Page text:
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Hawaiian Islands Synoptic Discussion and Guidance

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Suitable weather for light plane flying can be found in Hawaii year round. Roughly one quarter of days contain weather that might discourage aerial sightseeing, but if you are flexible in your plans, you'll seldom be shut out from a cross-country flight during a visit to Hawaii.

Trade Wind Weather
Weather associated with trade winds is the most common to be found in Hawaii. Trade winds blow from the northeast, averaging about 15 knots, with higher gusts.
     When trade winds impact the northeastern terrain of islands, clouds thicken and rain may fall. Thus, you often have to choose between flying on the rainy side of islands (northeast) or on the turbulent side of islands (southwest).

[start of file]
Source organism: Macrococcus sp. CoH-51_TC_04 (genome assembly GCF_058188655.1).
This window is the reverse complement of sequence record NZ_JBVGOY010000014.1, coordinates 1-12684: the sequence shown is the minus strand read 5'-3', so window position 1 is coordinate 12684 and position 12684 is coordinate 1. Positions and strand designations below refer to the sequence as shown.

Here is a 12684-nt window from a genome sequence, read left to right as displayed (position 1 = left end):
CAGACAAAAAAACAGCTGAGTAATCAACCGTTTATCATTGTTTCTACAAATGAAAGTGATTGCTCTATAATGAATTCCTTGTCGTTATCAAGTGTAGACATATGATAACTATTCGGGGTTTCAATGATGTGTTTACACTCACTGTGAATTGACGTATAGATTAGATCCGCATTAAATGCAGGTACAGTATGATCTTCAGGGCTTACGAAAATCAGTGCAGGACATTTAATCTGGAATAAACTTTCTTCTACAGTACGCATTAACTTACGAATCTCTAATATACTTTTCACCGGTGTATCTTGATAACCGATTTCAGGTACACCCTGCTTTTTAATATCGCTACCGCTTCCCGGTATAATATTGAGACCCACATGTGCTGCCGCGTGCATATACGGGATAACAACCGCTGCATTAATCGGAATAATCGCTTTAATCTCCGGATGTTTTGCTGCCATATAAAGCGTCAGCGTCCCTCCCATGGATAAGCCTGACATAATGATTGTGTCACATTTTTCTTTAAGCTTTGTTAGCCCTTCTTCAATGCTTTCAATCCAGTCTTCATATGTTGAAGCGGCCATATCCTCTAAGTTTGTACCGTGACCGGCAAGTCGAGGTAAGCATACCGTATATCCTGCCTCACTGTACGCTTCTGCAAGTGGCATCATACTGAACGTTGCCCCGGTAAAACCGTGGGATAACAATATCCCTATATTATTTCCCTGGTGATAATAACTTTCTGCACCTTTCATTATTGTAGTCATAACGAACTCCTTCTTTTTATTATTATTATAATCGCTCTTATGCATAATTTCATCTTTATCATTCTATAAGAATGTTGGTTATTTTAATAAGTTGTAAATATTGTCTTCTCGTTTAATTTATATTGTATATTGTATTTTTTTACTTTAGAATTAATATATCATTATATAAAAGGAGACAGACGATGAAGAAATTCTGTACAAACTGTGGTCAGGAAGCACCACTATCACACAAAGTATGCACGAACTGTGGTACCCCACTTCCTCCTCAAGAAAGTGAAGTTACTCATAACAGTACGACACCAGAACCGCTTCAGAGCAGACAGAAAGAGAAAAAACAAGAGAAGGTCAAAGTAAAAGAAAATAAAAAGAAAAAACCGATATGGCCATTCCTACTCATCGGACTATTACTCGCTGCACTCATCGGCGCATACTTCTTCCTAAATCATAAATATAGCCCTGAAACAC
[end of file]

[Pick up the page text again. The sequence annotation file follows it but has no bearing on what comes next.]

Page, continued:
Rain showers are often most common in the early morning hours during trade wind days. Thus, by delaying your departure until 10:00am or so, you can avoid the wettest time of day. Also, keep an eye on the forecast. Visibility reductions to 5 miles in rain showers are quite common in forecasts. However, if the forecast is for reductions to 3 miles visibility in showers, this could be a good clue that the day may be unsuitable for aerial sightseeing.

Kona Wind Weather
Kona winds blow from the west, southwest, or south. They are associated with some of the very best, and very worst weather to be found in Hawaii.
     The atmospheric stability found with trade winds disappears on many Kona Wind days. On days with very light Kona Winds, the heating of the islands with daylight plays an important role in creating weather, and sometimes cumulus clouds will tower high and drop large quantities of rain in the afternoons of days with light Kona Winds. Thus, you are better off flying in morning hours during days with such winds.